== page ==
US Rep. Jesse Jackson, Jr., D-IL, speaks to reporters following a Democratic Caucus on August 1, 2011 at the US Capitol in Washington, DC. With time running out before the August 2 deadline to reach an agreement on the debt ceiling, Congress is working to strike a deal that would avoid a potential federal default next week.

Story highlights

Jesse Jackson Jr., wife set for court appearances Wednesday

Hearings result of plea agreements related to misuse of campaign funds

Jackson, who has been treated for mental illness, says he offers no excuses

His wife, a former Chicago alderman, is charged with filing false tax returns

Former U.S. Rep. Jesse Jackson Jr., once seen as a rising political star, is expected to appear in federal court in Washington on Wednesday to admit he used campaign funds for personal expenses and gifts.

His wife, former Chicago Alderman Sandra Stevens Jackson, will have her own court appearance a few hours later, when she is expected to plead guilty to filing false tax returns.

On Friday, prosecutors filed charges against the couple in separate criminal informations, which are used when parties strike plea agreements.

The documents say the former Democratic congressman from Illinois misused about $750,000 in campaign funds from August 2005 through approximately July 2012. Prosecutors charged him with one count of conspiracy to commit wire fraud, mail fraud and false statements. That offense carries a maximum of five years in prison and a $250,000 fine, but he could receive a lighter penalty.

According to court documents, Jackson’s campaign credit cards were used for $582,772 in personal expenditures. Jackson’s purchases included a gold-plated men’s Rolex watch costing more than $43,000 and almost $10,000 in children’s furniture.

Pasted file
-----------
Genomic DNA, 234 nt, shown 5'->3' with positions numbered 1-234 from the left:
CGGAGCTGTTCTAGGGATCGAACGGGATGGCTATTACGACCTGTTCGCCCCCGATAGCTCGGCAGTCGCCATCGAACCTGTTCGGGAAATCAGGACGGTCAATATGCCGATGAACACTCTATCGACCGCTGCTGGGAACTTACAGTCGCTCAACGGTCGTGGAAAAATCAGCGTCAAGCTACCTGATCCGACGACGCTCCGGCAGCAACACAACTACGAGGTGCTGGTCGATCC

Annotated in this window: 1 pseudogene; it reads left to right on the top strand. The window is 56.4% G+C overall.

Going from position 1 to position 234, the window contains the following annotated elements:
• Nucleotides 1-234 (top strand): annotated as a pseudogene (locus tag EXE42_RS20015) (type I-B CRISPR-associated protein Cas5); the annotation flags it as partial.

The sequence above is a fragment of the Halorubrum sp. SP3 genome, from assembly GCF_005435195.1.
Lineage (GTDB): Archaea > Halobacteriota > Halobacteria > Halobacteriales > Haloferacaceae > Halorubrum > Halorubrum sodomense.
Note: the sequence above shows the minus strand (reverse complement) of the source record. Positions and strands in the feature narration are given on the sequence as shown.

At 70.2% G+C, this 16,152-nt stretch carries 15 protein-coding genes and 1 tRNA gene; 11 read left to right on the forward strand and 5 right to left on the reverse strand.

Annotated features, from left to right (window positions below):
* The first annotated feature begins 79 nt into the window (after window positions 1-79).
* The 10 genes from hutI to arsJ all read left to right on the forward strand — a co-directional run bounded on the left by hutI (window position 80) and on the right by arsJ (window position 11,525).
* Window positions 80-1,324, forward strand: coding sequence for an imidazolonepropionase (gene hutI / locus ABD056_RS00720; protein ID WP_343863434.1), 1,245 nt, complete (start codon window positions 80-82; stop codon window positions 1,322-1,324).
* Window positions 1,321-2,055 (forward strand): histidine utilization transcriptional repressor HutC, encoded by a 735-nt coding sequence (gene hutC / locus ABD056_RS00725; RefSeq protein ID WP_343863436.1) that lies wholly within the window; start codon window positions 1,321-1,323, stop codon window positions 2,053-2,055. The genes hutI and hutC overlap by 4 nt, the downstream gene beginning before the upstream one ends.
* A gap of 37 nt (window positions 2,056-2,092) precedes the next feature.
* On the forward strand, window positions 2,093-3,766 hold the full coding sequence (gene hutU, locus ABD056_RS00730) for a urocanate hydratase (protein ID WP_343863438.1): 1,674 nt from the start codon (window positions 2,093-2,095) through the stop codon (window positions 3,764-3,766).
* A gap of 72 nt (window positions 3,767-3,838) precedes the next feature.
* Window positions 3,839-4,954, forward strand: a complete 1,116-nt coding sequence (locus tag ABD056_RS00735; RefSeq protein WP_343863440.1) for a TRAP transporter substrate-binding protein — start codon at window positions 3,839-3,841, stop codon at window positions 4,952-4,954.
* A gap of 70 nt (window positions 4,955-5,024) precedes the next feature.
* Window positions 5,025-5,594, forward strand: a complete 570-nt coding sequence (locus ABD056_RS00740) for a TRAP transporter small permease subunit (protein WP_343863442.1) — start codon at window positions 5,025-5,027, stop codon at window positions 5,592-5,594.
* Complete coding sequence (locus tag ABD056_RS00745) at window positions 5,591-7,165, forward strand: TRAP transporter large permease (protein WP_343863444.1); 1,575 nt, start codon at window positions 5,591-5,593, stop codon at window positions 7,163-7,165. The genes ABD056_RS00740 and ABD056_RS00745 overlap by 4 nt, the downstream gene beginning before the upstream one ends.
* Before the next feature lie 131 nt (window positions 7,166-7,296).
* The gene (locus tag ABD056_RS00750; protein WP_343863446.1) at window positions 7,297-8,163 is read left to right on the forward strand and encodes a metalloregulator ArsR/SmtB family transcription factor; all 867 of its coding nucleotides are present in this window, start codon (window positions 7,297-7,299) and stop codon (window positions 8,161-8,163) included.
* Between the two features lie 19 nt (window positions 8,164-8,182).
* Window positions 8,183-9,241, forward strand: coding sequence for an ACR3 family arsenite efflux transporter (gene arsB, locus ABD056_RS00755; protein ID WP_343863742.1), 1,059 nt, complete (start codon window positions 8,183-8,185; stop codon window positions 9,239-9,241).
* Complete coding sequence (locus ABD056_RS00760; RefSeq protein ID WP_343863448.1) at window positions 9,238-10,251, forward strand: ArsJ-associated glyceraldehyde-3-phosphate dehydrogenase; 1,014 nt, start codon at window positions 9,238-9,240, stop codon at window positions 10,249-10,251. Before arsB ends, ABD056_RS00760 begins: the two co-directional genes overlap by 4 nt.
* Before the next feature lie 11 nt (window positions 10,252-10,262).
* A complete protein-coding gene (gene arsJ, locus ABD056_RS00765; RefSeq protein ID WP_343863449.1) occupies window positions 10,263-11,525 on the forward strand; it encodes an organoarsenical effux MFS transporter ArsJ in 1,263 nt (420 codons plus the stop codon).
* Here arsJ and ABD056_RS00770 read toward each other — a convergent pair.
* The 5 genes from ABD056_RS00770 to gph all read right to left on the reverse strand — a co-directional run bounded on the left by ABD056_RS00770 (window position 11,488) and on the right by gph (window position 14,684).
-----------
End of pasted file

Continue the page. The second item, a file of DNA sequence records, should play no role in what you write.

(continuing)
As part of the plea agreement Jackson, 47, will have to forfeit the $750,000 in improperly used funds and assorted memorabilia prosecutors said he bought with campaign cash.

The items include two hats belonging to the late singer Michael Jackson costing more than $8,000; a $5,000 football signed by U.S. presidents; and memorabilia involving the Rev. Martin Luther King Jr., Malcolm X and martial artist Bruce Lee.

Jackson issued a statement through his attorneys Friday saying, in part, “I offer no excuses for my conduct and I fully accept my responsibility for the improper decisions and mistakes I have made.”

Jackson’s wife is not mentioned by name in the document outlining misuse of campaign funds.

But there are references to her as “Co-Conspirator 1,” a former consultant and later the manager of Jackson’s re-election campaign. According to the court documents, “Co-Conspirator 1” bought $5,150 worth of fur capes and parkas and had them shipped from Beverly Hills, California, to Washington.

Sandra Jackson faces up to three years in prison and a $250,000 fine for one count of filing false tax returns from 2006 through 2011.

Jesse Jackson Jr. had served in Congress since 1995. His name came up during the investigation of former Illinois Gov. Rod Blagojevich and allegations Blagojevich attempted to sell the U.S. Senate seat vacated by Barack Obama when he became president. No charges were filed against Jackson, but the House Ethics Committee decided to look into whether Jackson or an associate offered to raise a large amount of money for Blagojevich in exchange for Jackson’s getting the Senate seat.

Jackson dropped out of sight last spring and his office later said he was being treated at the Mayo Clinic for a mood disorder, depression and gastrointestinal problems. He was re-elected in November, but resigned a few weeks later.

His father, civil rights leader Jesse Jackson, recently said his son was “taking his medication and handling his challenges.”

Sandra Jackson resigned her position as a Chicago alderman in January.